Athlete, Artist, Indian Chief

From dark horse to Nighthorse, it's been one hell of a ride for Ben Campbell.

If Campbell isn't particularly good at administration or lawmaking, what's his specialty? "Passion," replies Lane. "If he's involved with something, he comes at you from the heart, and that's a hard thing to resist. I'd be lying if I told you that even now I can't totally dismiss my admiration for Ben."

Devendorf is one of the staffers who survived the switch. In 1991 Lane had hired him to run Campbell's Pueblo office; three years later he was promoted to director of constituent services for the state. His loyalty to Campbell hasn't missed a beat.

"It wasn't like I agreed with him 100 percent of the time, anyway," Devendorf says. "Maybe 85 percent, but he was always willing to listen the other 15 percent of the time.

"My family was pretty non-political, and I was a moderate. So I was working for the man, not the party. I fully understand those for whom it was a big deal; it was heart-wrenching to see them go. Many of them were no less committed to Ben, but they felt that the 'Democratic senator' label was important."

Devendorf changed his own affiliation from Democrat to Republican a year after Campbell made the switch. "Not because he asked me to, but because I came to agree with him," Devendorf says. "He told me the main issue with him was concern about the deficit and what was going to happen if we didn't deal with it. He just thought that the Republicans were the only ones willing to face it."

In retrospect, Devendorf says, it wasn't too hard to see that change was in the offing. "I can't tell you the number of times I heard him say it would be much easier to be a Republican to vote his conscience," he says. "At the time, I just thought it was the boss talking after a long, hard day. But then I think he got tired of the arm-twisting.

"He told me a while after the change that when he was young and more liberal, he found that he sided with the Democrats a little more often than Republicans, and that's why he was a Democrat. But as he got older, he found that he was siding with the Republicans a little more often, especially on fiscal issues...Maybe I'm getting a little older too, because I found myself agreeing with him."

James Doyle, too, stayed on. The former Campbell volunteer had been working at a newspaper in Loveland when he noticed a story about the district director at the senator's Fort Collins office resigning. A native of Pennsylvania who'd come to Colorado to study journalism at the university in Boulder, Doyle was ready to try something new.

"I had three kids, and it's hard to make a living as a journalist on a small newspaper," he says. He applied for the job and got it.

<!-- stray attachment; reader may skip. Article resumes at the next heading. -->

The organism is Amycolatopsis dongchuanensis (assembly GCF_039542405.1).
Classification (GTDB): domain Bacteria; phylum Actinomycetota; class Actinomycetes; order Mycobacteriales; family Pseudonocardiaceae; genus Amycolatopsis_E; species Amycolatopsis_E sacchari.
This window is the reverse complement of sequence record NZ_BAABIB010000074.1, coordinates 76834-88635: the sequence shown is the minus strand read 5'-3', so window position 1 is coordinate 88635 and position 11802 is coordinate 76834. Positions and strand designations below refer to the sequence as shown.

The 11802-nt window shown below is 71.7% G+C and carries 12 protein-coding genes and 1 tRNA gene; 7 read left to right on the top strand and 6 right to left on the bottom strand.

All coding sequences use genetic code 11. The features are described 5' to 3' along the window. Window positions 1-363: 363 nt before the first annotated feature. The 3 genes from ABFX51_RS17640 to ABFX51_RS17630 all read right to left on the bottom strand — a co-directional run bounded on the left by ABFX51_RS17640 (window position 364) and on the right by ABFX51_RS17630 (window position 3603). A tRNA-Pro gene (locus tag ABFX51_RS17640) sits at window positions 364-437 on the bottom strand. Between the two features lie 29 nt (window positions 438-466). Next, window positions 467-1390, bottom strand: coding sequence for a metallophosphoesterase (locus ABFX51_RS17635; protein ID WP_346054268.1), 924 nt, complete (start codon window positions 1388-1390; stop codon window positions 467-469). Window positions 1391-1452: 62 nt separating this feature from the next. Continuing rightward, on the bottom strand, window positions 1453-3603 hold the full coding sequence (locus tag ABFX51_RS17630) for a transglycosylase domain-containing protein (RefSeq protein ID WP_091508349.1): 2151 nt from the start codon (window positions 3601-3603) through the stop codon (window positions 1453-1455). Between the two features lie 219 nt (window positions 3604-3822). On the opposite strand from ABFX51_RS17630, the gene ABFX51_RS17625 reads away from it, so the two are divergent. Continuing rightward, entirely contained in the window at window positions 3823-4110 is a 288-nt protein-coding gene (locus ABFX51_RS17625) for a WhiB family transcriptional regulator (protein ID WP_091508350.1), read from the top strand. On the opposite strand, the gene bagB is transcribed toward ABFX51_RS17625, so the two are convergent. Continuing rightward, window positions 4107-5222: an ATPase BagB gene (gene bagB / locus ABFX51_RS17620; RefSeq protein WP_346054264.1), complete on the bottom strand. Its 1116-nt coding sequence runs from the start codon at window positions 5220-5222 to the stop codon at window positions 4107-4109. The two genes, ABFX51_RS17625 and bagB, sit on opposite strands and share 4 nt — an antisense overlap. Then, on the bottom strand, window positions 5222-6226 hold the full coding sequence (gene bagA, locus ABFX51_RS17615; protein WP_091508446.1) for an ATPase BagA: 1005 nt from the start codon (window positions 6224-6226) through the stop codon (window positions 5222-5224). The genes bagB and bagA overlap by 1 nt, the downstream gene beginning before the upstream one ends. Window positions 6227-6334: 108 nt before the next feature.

As a reporter, Doyle was very familiar with the state's politicians, and he was intrigued by Campbell's unique blend of identities: Indian, biker, rancher, jewelry maker. "He was the only politician I could have considered working for," Doyle says. "And I was surprised to find that my perception of him was pretty close to reality. What you see is the real Ben Campbell, the sum total of all his experiences, which is what made him a fiscal conservative but a social moderate."

When staff members disagree with his stances, Doyle says, Campbell is always willing to listen to their arguments. "He's got an open mind and can be persuaded," he adds. "But in the end, Ben Campbell does what he thinks is right."

Doyle, raised by Irish-Catholic parents who were lifelong Democrats, considers himself independent-minded; although he was registered as a Democrat, he'd never felt obligated to vote a straight party ticket. And he didn't feel compelled to quit when Campbell switched parties.

Doyle believes a major reason for the split--besides Campbell's support for the Balanced Budget Amendment--was a lack of support from leaders of Colorado's Democratic Party. When Campbell was running against Lamm and Heath in the primary, Denver Mayor Wellington Webb endorsed Lamm. (Campbell returned the favor by endorsing John Frew, the current president of Colorado Ski Country, when Webb was running for re-election in 1995.)

"Ben split the vote between Lamm and Heath, and that's why he won," Doyle says. "The party wanted Lamm, and they've never forgiven Ben." And not only did Campbell beat Lamm, but he went on to win the election without the unqualified support of his party. "He would have never been elected if all he appealed to were Democrats outside of Denver and Boulder," Doyle says. "He got the crossover vote and the independent moderates. His life experiences were the sort that everyday Coloradans could relate to."

Less everyday Coloradans apparently had more trouble. "It's funny," Doyle says, "but the party that espouses inclusiveness was never fully able to embrace someone who spent his childhood in an orphanage, who was a common laborer, a member of an ethnic minority, someone who grew up poor."

The point was driven home two years ago, Doyle says, on Martin Luther King Jr. Day. President Clinton was holding a rally at the Denver Civic Center; Governor Roy Romer, Webb and Campbell were all there. "But Ben was clearly the outsider," Doyle recalls. The dignitaries had been invited to lunch at the governor's mansion; when Doyle went to pick up his boss, Campbell had already left, after feeling slighted by the others.

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